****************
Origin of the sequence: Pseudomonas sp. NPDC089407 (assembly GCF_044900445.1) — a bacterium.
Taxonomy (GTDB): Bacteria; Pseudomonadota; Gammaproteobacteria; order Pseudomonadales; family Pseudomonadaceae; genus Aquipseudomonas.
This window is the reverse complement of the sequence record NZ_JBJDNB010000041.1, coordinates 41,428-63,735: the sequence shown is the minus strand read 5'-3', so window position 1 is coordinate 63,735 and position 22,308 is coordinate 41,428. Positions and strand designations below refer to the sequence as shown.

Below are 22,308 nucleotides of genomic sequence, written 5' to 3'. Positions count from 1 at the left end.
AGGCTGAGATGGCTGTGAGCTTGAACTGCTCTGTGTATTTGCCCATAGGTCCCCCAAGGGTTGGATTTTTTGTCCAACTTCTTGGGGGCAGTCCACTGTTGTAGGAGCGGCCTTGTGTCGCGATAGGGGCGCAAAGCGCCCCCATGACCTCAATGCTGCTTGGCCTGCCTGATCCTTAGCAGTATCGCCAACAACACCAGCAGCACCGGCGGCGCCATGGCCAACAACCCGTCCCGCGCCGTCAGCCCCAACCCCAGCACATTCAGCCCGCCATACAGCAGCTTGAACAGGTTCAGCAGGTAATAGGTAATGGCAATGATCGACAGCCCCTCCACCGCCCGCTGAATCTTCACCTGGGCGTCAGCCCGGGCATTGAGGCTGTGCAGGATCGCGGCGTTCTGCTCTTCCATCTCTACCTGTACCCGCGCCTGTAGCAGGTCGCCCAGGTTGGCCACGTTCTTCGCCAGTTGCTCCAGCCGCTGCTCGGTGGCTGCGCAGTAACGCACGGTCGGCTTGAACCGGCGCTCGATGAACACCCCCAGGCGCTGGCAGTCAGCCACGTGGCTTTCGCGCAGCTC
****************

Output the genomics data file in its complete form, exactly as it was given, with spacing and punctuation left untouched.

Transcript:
Origin of the sequence: Pseudomonas sp. NPDC089407 (assembly GCF_044900445.1) — a bacterium.
Taxonomy (GTDB): Bacteria; Pseudomonadota; Gammaproteobacteria; order Pseudomonadales; family Pseudomonadaceae; genus Aquipseudomonas.
This window is the reverse complement of the sequence record NZ_JBJDNB010000041.1, coordinates 41,428-63,735: the sequence shown is the minus strand read 5'-3', so window position 1 is coordinate 63,735 and position 22,308 is coordinate 41,428. Positions and strand designations below refer to the sequence as shown.

Below are 22,308 nucleotides of genomic sequence, written 5' to 3'. Positions count from 1 at the left end.
AGGCTGAGATGGCTGTGAGCTTGAACTGCTCTGTGTATTTGCCCATAGGTCCCCCAAGGGTTGGATTTTTTGTCCAACTTCTTGGGGGCAGTCCACTGTTGTAGGAGCGGCCTTGTGTCGCGATAGGGGCGCAAAGCGCCCCCATGACCTCAATGCTGCTTGGCCTGCCTGATCCTTAGCAGTATCGCCAACAACACCAGCAGCACCGGCGGCGCCATGGCCAACAACCCGTCCCGCGCCGTCAGCCCCAACCCCAGCACATTCAGCCCGCCATACAGCAGCTTGAACAGGTTCAGCAGGTAATAGGTAATGGCAATGATCGACAGCCCCTCCACCGCCCGCTGAATCTTCACCTGGGCGTCAGCCCGGGCATTGAGGCTGTGCAGGATCGCGGCGTTCTGCTCTTCCATCTCTACCTGTACCCGCGCCTGTAGCAGGTCGCCCAGGTTGGCCACGTTCTTCGCCAGTTGCTCCAGCCGCTGCTCGGTGGCTGCGCAGTAACGCACGGTCGGCTTGAACCGGCGCTCGATGAACACCCCCAGGCGCTGGCAGTCAGCCACGTGGCTTTCGCGCAGCTC